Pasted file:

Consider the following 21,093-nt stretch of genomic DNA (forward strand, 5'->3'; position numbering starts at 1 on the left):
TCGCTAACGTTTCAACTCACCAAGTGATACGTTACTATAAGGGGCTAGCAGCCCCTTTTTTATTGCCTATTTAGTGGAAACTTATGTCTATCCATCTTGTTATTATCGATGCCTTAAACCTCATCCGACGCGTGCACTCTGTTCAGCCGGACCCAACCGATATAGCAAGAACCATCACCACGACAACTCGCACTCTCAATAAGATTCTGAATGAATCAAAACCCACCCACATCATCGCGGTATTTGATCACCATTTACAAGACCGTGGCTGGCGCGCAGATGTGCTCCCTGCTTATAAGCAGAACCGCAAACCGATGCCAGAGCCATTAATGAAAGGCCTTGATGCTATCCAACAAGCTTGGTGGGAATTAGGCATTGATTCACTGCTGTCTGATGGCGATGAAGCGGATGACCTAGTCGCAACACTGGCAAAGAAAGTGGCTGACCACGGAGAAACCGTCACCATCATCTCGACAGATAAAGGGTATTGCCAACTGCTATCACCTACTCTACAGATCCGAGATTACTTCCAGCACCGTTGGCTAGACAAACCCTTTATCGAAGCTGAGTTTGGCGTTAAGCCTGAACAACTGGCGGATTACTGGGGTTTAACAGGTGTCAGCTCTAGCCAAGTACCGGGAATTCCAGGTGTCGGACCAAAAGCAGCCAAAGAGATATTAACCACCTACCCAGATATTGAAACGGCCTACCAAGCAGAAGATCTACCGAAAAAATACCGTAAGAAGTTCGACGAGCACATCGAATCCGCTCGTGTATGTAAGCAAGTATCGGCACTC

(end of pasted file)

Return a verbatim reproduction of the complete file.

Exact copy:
Consider the following 21,093-nt stretch of genomic DNA (forward strand, 5'->3'; position numbering starts at 1 on the left):
TCGCTAACGTTTCAACTCACCAAGTGATACGTTACTATAAGGGGCTAGCAGCCCCTTTTTTATTGCCTATTTAGTGGAAACTTATGTCTATCCATCTTGTTATTATCGATGCCTTAAACCTCATCCGACGCGTGCACTCTGTTCAGCCGGACCCAACCGATATAGCAAGAACCATCACCACGACAACTCGCACTCTCAATAAGATTCTGAATGAATCAAAACCCACCCACATCATCGCGGTATTTGATCACCATTTACAAGACCGTGGCTGGCGCGCAGATGTGCTCCCTGCTTATAAGCAGAACCGCAAACCGATGCCAGAGCCATTAATGAAAGGCCTTGATGCTATCCAACAAGCTTGGTGGGAATTAGGCATTGATTCACTGCTGTCTGATGGCGATGAAGCGGATGACCTAGTCGCAACACTGGCAAAGAAAGTGGCTGACCACGGAGAAACCGTCACCATCATCTCGACAGATAAAGGGTATTGCCAACTGCTATCACCTACTCTACAGATCCGAGATTACTTCCAGCACCGTTGGCTAGACAAACCCTTTATCGAAGCTGAGTTTGGCGTTAAGCCTGAACAACTGGCGGATTACTGGGGTTTAACAGGTGTCAGCTCTAGCCAAGTACCGGGAATTCCAGGTGTCGGACCAAAAGCAGCCAAAGAGATATTAACCACCTACCCAGATATTGAAACGGCCTACCAAGCAGAAGATCTACCGAAAAAATACCGTAAGAAGTTCGACGAGCACATCGAATCCGCTCGTGTATGTAAGCAAGTATCGGCACTC